One could interpret this simply as an intention to remain optimistic, looking for ways to contribute something of value and to avoid harmful actions as far as possible – or as an indication that Debye was not prepared to change or challenge anything, but just to take advantage of whatever opportunities came his way. Which is correct? Debye gives no sign of having pondered the distinction himself. Perhaps his is simply a statement of shallow optimism, which will work well enough unless circumstances render it untenable. In Nazi Germany Debye appears to have been out of his moral depth.

Are scientists special?

Debye has been called «an ordinary man in extraordinary circumstances» (Hoffmann & Walker, 2006). While this formulation risks generalizing his particular weaknesses, it rings true in the sense that there was nothing especially egregious in those failings. Debye’s occasional self-interest and limited moral engagement, Heisenberg’s insecurity and egotism, Planck’s prevarication and misconceived notion of duty – none are profound character flaws, and all would have been minor blemishes on a fundamentally decent nature in happier circumstances.

«All but the most fanatical regimes will recognize the importance of science and will be prepared, as the Nazis were, to sacrifice ideological goals for pragmatic ones»

The more pertinent question is whether there is any reason to expect from Planck, Heisenberg and Debye something more than their compromised, halting and ambivalent moral stance, purely because they were scientists. Did their positions as leading members of the German physics community create obligations and expectations any more demanding than those one might impose on anyone else?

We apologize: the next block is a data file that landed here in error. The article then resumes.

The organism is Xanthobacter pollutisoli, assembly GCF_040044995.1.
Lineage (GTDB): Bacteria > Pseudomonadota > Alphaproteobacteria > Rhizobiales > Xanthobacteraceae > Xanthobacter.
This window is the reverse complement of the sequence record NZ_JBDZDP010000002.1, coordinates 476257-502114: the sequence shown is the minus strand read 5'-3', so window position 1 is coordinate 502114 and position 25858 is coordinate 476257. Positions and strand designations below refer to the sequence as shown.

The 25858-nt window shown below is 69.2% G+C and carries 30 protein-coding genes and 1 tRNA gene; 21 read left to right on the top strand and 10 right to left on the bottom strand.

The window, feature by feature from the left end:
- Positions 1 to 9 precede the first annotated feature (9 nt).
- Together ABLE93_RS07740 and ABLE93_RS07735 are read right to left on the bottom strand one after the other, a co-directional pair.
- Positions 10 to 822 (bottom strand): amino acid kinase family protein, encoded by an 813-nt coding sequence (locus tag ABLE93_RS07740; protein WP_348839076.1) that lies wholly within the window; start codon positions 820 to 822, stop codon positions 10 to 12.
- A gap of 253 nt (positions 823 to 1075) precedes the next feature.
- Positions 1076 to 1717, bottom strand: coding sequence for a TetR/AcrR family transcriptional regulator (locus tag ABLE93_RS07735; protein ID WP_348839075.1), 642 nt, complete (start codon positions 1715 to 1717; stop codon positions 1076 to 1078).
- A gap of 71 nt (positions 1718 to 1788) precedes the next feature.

Yet the refusal to confront the ethical questions was not merely passive, but active. It was a common belief among German scientists between the wars that the proper conduct of their profession entailed an «apolitical» withdrawal into the realm of logic, abstraction and «truth». Because he engaged with worldly affairs, Einstein was condemned sometimes even by those who revered his work for «making science political». This conviction can still be detected in researchers today. Scientists pride themselves on offering facts, not opinions, and some insist on a distinction between the purity of scientific discovery and the dirty realities of its application.

The naivety of such a position was exposed in Nazi Germany. On the one hand, an «apolitical» stance left the scientists vulnerable to political manipulation. At the same time it was a façade, for the scientists used the bait of nuclear power to extract funds from the regime. They did not secure enough to come close to making a bomb by the end of the war, but that seems to have been primarily because they lacked any conviction that they could provide it, and did not wish to risk a failure to deliver; Manhattan-Project-scale money was allotted instead to the German rocket program.

«Many Western scientists cleave to the idea that science can only truly flourish in a wholly free society. This attitude is unduly self-congratulatory»